The Morison laboratory focuses on epigenetics, cancer, haematology, development, and the placenta. With an interest in the use of DNA methylation as a marker of blood cancers, specifically childhood leukaemia, myelodysplasia and myeloma, the Morison Laboratory seeks to understand the origins, biology, diagnosis, and treatment of these diseases.
The laboratory also focuses on the role of DNA methylation in the normal and the diseased placenta. The normal placenta shows much lower levels of methylation than cells in the body. Furthermore placental disease such as pre-eclampsia shows differences in DNA methylation that hold promise as diagnostic markers.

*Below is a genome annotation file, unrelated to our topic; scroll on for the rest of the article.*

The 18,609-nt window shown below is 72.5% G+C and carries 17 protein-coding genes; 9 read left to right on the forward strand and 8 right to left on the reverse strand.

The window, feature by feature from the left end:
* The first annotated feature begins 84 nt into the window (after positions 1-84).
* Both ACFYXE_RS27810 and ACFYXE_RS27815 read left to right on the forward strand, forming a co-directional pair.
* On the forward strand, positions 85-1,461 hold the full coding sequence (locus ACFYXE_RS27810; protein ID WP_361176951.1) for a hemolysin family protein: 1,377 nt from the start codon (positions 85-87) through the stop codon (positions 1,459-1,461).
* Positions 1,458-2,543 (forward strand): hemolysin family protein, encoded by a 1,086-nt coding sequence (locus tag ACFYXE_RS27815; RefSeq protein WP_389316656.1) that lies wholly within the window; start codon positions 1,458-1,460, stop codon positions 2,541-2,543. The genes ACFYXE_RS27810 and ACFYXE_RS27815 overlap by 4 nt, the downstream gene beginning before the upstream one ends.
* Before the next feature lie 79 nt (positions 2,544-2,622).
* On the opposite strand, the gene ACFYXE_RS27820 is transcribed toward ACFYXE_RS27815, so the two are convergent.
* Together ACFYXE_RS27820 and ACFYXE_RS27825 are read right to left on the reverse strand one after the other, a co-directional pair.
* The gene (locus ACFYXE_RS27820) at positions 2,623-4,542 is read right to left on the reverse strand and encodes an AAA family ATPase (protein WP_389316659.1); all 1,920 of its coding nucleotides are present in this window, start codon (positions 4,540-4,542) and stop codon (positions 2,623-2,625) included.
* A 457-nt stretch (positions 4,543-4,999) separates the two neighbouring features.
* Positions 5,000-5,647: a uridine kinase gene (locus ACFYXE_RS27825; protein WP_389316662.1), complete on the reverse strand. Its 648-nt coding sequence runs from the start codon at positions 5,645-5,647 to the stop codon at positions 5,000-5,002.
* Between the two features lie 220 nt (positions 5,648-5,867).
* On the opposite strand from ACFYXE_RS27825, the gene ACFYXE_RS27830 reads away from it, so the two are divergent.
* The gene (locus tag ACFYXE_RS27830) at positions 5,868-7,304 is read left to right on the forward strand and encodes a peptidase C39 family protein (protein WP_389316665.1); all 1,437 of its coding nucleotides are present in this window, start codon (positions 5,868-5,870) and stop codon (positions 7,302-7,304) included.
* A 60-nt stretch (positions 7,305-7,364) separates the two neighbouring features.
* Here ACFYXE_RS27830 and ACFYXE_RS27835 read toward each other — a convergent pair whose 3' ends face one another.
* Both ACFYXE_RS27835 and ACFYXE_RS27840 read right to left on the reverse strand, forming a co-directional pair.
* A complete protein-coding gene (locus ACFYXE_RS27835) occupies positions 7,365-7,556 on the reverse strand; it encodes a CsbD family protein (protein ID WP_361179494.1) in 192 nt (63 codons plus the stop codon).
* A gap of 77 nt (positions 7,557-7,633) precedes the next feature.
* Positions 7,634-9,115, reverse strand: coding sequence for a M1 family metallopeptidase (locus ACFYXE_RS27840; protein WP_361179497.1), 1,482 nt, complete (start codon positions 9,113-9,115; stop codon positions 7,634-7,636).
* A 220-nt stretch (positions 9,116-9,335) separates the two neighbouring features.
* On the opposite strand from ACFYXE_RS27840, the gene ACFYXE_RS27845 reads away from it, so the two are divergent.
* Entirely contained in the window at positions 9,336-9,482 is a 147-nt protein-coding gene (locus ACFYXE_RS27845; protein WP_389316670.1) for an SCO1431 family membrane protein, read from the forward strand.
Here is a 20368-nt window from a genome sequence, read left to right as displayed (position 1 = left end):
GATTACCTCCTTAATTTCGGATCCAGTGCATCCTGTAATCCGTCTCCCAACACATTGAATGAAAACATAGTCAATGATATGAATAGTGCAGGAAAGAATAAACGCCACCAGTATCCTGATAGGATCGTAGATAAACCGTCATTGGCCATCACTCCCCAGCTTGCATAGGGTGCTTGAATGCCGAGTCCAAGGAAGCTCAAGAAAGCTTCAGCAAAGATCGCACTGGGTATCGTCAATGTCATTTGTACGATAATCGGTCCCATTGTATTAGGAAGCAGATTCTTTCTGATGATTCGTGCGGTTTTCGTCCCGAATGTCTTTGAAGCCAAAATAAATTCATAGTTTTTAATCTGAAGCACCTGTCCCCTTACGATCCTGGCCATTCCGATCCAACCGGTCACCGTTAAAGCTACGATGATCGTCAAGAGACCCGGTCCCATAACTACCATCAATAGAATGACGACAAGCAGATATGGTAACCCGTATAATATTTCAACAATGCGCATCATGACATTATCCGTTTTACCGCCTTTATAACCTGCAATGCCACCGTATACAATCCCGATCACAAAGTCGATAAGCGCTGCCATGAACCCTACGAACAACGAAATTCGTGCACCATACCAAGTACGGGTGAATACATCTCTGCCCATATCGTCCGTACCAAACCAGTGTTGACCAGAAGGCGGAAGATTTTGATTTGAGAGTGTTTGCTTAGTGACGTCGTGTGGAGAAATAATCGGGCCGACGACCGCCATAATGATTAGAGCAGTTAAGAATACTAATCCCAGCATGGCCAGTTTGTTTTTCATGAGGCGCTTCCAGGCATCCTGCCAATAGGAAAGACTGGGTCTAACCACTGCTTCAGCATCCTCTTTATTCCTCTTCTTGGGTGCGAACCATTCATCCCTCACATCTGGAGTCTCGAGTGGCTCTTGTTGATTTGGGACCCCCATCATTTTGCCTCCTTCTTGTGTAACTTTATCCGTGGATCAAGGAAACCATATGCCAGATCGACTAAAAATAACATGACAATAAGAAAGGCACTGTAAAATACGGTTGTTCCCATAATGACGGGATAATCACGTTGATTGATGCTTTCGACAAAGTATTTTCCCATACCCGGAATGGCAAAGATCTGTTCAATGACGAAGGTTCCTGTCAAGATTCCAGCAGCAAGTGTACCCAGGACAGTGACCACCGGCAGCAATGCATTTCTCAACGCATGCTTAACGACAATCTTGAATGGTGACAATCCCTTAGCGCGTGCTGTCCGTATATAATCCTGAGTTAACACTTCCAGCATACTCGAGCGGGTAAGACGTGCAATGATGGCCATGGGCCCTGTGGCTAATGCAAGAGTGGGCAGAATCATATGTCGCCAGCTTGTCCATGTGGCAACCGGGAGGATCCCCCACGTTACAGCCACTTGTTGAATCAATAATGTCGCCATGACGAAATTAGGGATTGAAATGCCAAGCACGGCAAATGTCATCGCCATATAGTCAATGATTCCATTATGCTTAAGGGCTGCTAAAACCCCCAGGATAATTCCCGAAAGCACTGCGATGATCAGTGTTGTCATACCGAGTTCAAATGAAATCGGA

The mechanisms of changes in methylation following drug treatment or specific environmental exposures is also investigated by the laboratory. To perform DNA methylation research the team have implemented cutting edge molecular techniques including genome-wide bisulphite sequencing and barcoded hairpin-bisulphite sequencing, along with associated bioinformatic pipelines.
The genetics of blood disorders including familial thrombocytopenia has provided new insights into the mechanisms of platelet formation through the actions of cytochrome c. Other genetic studies the team are focused on include myelodysplastic syndrome and myeloma.